Public Speaking: 3 Simple Techniques to Skyrocket your Credibility when Presenting-Part 1 (Body Movement)
You’ve prepared the valuable information for your presentation. You’re confident about the content you’ll be sharing. Perhaps you’re giving a workshop. It’s the first time you’re giving this presentation. You’re knowledgeable and excited about the material yet you’re worried that your delivery will negatively affect your credibility. Your mind races with one of the three common questions that people ask when they give presentations.
1. What do I do with my body when I’m nervous?
2. What do I do with my voice when I’m nervous?
3. How do I read my audience?
This article addresses the first of these 3 questions. Parts 2 and 3 of this article answer the remaining two questions. These techniques will engage your audience. They’ll highlight you as credible about your topic. They’ll prove to put your fears at ease when employed. Here’s the answer to the first question.
What do I do with my Body when I’m Nervous?
Dave Mathews has a lyric that goes “Stay. Stay. Stay. Stay for a while.” The tendency for many of us when we’re nervous is to move around the room. This excessive movement can distract your audience from the content you’re presenting.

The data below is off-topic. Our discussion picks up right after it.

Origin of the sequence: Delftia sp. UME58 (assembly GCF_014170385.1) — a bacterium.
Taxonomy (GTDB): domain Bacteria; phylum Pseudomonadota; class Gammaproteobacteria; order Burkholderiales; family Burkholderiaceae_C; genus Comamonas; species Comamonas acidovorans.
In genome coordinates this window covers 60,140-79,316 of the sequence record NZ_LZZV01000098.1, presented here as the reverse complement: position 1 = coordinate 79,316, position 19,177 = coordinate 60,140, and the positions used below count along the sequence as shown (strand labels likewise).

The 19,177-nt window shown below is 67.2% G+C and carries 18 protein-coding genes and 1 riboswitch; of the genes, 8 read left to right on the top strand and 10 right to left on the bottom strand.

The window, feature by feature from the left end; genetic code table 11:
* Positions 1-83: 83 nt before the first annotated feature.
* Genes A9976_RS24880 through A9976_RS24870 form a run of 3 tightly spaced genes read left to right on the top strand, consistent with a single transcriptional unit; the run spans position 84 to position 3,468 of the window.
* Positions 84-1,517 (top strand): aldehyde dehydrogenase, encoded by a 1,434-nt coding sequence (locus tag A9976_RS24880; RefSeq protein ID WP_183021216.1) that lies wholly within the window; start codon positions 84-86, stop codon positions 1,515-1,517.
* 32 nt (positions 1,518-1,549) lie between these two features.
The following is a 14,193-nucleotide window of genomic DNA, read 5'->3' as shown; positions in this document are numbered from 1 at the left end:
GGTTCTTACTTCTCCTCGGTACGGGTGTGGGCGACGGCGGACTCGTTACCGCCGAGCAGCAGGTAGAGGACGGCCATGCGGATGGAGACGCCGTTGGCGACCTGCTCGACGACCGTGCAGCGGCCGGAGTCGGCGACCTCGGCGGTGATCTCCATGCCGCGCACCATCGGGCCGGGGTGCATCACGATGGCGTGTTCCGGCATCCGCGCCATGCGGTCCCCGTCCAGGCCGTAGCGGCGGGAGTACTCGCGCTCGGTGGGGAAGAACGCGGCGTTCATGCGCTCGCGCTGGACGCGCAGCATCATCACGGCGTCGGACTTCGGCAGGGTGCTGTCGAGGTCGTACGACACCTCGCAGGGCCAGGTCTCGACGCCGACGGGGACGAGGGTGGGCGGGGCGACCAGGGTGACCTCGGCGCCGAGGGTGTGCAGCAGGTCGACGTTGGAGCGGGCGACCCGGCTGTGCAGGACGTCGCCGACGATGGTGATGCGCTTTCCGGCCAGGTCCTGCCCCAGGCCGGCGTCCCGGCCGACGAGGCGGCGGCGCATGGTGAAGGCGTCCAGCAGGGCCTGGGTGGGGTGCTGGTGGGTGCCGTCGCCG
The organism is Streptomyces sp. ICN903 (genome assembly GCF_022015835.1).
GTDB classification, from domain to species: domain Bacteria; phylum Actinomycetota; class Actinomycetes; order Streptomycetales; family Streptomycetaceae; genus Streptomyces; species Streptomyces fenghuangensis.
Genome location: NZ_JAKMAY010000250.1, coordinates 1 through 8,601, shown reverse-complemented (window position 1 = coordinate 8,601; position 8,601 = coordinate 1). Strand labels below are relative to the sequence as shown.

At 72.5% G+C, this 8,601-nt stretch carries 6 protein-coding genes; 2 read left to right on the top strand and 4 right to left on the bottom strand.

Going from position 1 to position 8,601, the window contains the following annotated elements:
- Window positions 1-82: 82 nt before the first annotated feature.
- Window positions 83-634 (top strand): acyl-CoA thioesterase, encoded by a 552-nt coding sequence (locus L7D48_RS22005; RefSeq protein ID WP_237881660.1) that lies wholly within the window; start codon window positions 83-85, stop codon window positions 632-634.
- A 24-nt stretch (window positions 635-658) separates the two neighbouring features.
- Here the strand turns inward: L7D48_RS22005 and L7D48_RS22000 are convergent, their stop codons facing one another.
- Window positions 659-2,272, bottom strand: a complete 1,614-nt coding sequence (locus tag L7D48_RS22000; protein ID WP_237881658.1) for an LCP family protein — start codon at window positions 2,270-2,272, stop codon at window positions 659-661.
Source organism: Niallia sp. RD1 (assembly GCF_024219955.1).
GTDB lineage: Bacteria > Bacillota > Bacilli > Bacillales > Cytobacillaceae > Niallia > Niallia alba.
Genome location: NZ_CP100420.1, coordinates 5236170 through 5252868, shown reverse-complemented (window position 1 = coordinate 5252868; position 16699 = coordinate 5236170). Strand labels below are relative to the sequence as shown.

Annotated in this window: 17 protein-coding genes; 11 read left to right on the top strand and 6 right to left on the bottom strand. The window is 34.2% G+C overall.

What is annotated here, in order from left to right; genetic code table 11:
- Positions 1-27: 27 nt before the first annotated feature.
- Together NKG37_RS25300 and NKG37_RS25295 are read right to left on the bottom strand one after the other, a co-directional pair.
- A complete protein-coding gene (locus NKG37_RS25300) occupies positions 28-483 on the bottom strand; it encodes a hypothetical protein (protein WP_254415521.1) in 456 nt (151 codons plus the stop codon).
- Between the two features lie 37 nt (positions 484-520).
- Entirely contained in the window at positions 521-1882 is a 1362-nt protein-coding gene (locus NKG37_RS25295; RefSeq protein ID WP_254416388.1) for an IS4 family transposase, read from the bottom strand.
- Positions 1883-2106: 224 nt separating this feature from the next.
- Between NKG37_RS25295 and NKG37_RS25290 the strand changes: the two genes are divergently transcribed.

1. Plant your feet in one spot. Feel the ground with the outside and inside edges of your feet. Wiggle your toes. This will remind you to stay flexible. Although you’re standing with your feet in one spot, you will still be able to relax your body. As you feel less anxious and in control of your body, you can take a step or two and pause.
2. Keep your knees supple (not locked). Keeping your feet in one area, allow your upper body to move naturally.
3. Gesture with your torso. If you use excessive arm and hand gestures that are distracting, challenge yourself to deliver your content with your arms at your sides. Provide movement variability and contrast by flexing at your hips as you lean into your audience for emphasis.
4. Make eye contact with different members of your audience. Rather than scanning the whole room and not looking any one individual in the eye, briefly engage eye contact with one person. Move to the next. Favor no one particular group of audience members at either side of the room. Make mental note of anyone whose body language is expressing interest in what you’re saying. This will support your confidence.
These techniques will usually function in 4 ways. They’ll automatically ground you. They’ll ease your tension. They’ll decrease your anxiety. They’ll improve your confidence. Not to mention, your audience members will connect their brains to what you’re saying and not to what you’re doing. Your participants will also feel that you’re confident in what you’re sharing.
Now go out there and Rock your Audience!